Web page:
NEWRY – Maine state geologist Robert Marvinney said Thursday that experiences reported by people who felt or heard the morning’s quake are typical of a 2.2 earthquake.

He wasn’t surprised by the lack of damage reports and didn’t expect any.

“Typically, damage does not occur until an earthquake reaches magnitude 5, about 20,000 times more powerful than this morning’s earthquake,” Marvinney said.

He also ruled out dynamite blasting at area subdivisions or mines, to which some initially attributed the explosion of sound.

“A dynamite blast looks different. A 2.2 earthquake is way beyond what dynamite would look like. If the blasting was done wrong – like the mats weren’t on properly – you’d get a big air shock and it would shake a house, but it would do almost nothing in the ground,” Marvinney said.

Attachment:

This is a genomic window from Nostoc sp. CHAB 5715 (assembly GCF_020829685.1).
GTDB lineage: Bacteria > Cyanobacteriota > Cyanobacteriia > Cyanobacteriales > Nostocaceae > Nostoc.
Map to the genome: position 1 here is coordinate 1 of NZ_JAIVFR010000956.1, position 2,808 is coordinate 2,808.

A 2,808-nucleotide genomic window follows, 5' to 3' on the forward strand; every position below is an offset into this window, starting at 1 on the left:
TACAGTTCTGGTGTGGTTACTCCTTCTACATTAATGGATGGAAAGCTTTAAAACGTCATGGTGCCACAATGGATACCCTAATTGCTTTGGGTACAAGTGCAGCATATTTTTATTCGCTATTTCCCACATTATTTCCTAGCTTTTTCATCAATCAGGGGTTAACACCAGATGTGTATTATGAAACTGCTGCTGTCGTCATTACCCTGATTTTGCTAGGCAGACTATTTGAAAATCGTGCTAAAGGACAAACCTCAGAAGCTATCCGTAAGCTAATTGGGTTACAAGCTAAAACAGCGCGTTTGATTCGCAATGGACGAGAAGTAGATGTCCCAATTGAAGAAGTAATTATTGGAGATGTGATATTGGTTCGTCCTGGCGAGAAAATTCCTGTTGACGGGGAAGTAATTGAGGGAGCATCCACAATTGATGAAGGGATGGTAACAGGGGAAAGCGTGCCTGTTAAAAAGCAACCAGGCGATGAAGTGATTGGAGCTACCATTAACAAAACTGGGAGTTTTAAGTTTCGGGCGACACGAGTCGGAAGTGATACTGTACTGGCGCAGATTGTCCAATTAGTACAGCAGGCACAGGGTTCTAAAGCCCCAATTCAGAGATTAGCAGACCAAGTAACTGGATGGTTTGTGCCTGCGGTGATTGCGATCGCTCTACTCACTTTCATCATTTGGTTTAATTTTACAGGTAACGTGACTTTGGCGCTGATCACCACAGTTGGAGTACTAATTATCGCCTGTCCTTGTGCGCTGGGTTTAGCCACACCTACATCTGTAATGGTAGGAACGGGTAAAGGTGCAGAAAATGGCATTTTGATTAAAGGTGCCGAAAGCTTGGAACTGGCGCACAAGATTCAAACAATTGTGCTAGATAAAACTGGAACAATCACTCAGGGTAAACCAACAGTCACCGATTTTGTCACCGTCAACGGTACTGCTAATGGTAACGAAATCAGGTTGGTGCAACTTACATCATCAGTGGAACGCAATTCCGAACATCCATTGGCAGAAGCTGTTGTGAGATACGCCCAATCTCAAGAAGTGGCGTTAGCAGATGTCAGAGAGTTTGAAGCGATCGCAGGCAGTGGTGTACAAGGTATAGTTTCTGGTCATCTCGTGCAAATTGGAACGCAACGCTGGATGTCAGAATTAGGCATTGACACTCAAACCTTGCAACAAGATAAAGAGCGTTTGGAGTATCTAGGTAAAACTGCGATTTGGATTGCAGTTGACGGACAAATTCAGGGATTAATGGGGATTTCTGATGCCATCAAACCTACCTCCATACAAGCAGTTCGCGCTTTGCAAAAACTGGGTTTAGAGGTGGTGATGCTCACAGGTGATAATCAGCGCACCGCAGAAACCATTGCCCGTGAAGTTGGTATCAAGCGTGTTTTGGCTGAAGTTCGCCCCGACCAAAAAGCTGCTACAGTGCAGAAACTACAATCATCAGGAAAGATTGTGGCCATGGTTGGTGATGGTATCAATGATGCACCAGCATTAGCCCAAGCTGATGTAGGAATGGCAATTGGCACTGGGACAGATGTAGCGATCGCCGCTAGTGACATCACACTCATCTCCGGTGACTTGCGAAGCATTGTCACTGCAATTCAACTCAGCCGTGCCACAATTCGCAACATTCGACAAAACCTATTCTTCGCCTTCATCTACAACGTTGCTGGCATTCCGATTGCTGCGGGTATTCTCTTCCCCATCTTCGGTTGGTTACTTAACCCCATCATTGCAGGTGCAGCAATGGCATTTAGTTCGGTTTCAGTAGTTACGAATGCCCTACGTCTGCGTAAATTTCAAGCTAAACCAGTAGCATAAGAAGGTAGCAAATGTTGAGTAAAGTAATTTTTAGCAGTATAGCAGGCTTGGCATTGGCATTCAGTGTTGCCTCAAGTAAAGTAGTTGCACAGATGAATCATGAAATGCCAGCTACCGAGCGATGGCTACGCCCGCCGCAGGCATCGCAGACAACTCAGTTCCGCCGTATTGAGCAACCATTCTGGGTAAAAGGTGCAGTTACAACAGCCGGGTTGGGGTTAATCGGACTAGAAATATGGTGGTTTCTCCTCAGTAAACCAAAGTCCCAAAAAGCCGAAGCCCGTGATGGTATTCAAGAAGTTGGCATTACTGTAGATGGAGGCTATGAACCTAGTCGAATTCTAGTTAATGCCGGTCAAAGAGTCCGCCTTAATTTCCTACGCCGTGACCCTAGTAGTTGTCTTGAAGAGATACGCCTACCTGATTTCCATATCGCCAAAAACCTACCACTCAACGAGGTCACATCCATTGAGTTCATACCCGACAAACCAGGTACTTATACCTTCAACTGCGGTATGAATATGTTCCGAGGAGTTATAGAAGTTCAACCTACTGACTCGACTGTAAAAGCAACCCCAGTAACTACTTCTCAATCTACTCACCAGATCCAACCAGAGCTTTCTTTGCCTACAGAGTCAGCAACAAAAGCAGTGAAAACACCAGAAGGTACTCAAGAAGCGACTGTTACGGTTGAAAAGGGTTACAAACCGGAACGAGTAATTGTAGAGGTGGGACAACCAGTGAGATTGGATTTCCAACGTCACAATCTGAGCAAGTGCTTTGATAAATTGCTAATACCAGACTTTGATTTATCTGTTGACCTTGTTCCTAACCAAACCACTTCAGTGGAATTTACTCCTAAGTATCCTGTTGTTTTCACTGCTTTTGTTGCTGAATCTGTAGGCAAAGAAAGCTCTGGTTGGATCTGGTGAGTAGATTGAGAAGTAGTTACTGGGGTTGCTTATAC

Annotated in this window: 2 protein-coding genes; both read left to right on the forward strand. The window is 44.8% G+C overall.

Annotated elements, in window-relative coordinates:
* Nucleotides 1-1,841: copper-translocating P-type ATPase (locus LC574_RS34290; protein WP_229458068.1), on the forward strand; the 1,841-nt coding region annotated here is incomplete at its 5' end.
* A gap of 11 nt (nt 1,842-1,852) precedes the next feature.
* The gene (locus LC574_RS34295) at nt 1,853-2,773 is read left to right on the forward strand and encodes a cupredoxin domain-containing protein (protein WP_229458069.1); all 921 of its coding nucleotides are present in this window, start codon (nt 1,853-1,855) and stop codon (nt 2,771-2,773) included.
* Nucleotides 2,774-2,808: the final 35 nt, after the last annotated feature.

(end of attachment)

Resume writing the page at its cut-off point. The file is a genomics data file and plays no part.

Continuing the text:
Statewide, he said Maine regularly experiences small earthquakes of this size, maybe six to 10 a year. Unlike California and other parts of the country,

Maine earthquakes are not related to any mapped geological faults. Those are hundreds of millions of years old in this area.

Maine’s quakes are either related to the ongoing slow westward movement of the North American tectonic plate, which stretches from Iceland through Maine to the edge of California, or to the gradual rebound of the Earth’s crust after the melting of the last great ice sheet about 12,000 years ago, Marvinney said.

The area’s last significant earthquake measured 4.8 on the Richter scale. It was 1973 and the epicenter was in Bowmantown Township, on the Canadian border in northern Oxford County.

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